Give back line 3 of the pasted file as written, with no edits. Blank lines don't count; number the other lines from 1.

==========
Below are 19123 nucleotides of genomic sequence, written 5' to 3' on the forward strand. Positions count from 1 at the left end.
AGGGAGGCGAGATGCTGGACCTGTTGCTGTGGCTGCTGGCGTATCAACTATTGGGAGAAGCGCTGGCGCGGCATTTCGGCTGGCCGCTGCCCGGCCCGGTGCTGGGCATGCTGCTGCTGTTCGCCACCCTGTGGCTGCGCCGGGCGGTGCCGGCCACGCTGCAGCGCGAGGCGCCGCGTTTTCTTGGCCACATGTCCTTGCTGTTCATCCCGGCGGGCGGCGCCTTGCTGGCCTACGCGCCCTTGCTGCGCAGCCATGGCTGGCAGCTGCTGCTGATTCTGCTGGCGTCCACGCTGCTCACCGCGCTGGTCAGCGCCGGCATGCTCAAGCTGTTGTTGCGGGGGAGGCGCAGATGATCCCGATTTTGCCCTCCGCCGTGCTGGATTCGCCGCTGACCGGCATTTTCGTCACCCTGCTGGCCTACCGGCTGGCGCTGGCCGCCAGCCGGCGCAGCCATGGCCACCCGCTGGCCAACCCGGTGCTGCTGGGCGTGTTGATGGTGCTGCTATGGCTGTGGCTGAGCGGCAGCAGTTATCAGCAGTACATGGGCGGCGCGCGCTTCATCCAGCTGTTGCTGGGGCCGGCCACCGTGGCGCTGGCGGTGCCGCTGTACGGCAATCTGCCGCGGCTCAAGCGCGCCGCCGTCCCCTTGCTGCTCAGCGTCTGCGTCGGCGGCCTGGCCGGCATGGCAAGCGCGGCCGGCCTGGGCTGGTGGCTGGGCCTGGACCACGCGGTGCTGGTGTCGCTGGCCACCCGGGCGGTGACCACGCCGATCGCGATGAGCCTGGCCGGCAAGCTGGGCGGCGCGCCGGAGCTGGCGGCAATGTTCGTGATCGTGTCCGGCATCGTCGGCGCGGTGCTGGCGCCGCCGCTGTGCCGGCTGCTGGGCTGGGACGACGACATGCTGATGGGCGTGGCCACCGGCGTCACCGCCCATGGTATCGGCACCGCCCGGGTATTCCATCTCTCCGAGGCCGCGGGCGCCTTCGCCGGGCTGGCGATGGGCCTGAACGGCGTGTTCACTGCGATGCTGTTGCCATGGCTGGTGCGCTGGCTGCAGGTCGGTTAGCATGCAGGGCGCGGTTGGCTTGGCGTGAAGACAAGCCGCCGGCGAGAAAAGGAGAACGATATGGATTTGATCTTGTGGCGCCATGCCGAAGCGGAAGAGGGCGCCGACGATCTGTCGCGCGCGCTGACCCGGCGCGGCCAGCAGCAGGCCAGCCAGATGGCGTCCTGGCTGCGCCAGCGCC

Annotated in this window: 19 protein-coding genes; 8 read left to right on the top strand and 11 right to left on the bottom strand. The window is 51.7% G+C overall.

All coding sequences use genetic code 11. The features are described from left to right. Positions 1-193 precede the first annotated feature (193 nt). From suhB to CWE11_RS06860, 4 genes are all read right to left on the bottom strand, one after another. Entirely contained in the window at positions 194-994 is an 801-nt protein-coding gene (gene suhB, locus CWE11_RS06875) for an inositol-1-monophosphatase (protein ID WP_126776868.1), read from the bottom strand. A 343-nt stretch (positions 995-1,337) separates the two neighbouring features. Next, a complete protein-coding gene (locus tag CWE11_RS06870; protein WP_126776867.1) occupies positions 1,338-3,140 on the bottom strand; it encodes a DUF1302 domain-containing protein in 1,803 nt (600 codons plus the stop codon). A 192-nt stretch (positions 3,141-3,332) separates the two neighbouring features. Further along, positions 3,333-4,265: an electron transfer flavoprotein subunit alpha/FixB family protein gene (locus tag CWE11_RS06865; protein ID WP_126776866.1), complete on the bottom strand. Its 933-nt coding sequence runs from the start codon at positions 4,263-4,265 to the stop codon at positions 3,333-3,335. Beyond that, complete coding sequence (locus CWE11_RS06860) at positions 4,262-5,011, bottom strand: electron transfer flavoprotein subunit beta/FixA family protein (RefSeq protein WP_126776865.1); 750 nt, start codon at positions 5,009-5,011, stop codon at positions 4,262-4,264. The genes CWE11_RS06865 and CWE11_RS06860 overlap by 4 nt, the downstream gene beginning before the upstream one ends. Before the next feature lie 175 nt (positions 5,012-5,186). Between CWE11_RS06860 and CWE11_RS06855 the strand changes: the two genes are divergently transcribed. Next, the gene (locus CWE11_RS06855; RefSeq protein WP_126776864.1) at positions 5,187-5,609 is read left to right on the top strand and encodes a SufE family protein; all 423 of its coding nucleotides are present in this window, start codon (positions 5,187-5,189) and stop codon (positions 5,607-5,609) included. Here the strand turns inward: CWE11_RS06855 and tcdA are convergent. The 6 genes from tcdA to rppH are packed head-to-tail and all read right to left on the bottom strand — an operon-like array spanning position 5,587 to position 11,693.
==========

Annotated in this window: 19 protein-coding genes; 8 read left to right on the top strand and 11 right to left on the bottom strand. The window is 51.7% G+C overall.